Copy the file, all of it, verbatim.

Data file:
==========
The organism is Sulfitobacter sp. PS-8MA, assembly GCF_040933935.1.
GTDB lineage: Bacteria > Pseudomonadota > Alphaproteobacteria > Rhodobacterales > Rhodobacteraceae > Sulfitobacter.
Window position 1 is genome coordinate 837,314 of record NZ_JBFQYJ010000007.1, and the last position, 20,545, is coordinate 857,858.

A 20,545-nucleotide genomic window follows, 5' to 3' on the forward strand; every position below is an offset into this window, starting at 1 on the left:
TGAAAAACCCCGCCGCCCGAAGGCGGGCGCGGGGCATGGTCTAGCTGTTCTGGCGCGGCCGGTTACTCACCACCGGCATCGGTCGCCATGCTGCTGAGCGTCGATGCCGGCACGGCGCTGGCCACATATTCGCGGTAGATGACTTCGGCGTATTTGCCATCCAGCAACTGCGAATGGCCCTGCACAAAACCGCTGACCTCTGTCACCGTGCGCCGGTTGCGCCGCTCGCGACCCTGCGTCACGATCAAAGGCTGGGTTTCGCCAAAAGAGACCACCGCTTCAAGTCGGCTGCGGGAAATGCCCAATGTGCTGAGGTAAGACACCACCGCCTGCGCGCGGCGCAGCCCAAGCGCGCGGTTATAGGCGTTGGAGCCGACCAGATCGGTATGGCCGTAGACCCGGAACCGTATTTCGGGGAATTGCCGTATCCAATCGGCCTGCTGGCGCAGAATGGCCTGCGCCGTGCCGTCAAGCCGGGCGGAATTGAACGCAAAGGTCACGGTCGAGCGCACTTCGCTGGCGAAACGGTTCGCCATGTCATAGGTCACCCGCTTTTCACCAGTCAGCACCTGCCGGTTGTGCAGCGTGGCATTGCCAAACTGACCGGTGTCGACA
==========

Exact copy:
The organism is Sulfitobacter sp. PS-8MA, assembly GCF_040933935.1.
GTDB lineage: Bacteria > Pseudomonadota > Alphaproteobacteria > Rhodobacterales > Rhodobacteraceae > Sulfitobacter.
Window position 1 is genome coordinate 837,314 of record NZ_JBFQYJ010000007.1, and the last position, 20,545, is coordinate 857,858.

A 20,545-nucleotide genomic window follows, 5' to 3' on the forward strand; every position below is an offset into this window, starting at 1 on the left:
TGAAAAACCCCGCCGCCCGAAGGCGGGCGCGGGGCATGGTCTAGCTGTTCTGGCGCGGCCGGTTACTCACCACCGGCATCGGTCGCCATGCTGCTGAGCGTCGATGCCGGCACGGCGCTGGCCACATATTCGCGGTAGATGACTTCGGCGTATTTGCCATCCAGCAACTGCGAATGGCCCTGCACAAAACCGCTGACCTCTGTCACCGTGCGCCGGTTGCGCCGCTCGCGACCCTGCGTCACGATCAAAGGCTGGGTTTCGCCAAAAGAGACCACCGCTTCAAGTCGGCTGCGGGAAATGCCCAATGTGCTGAGGTAAGACACCACCGCCTGCGCGCGGCGCAGCCCAAGCGCGCGGTTATAGGCGTTGGAGCCGACCAGATCGGTATGGCCGTAGACCCGGAACCGTATTTCGGGGAATTGCCGTATCCAATCGGCCTGCTGGCGCAGAATGGCCTGCGCCGTGCCGTCAAGCCGGGCGGAATTGAACGCAAAGGTCACGGTCGAGCGCACTTCGCTGGCGAAACGGTTCGCCATGTCATAGGTCACCCGCTTTTCACCAGTCAGCACCTGCCGGTTGTGCAGCGTGGCATTGCCAAACTGACCGGTGTCGACA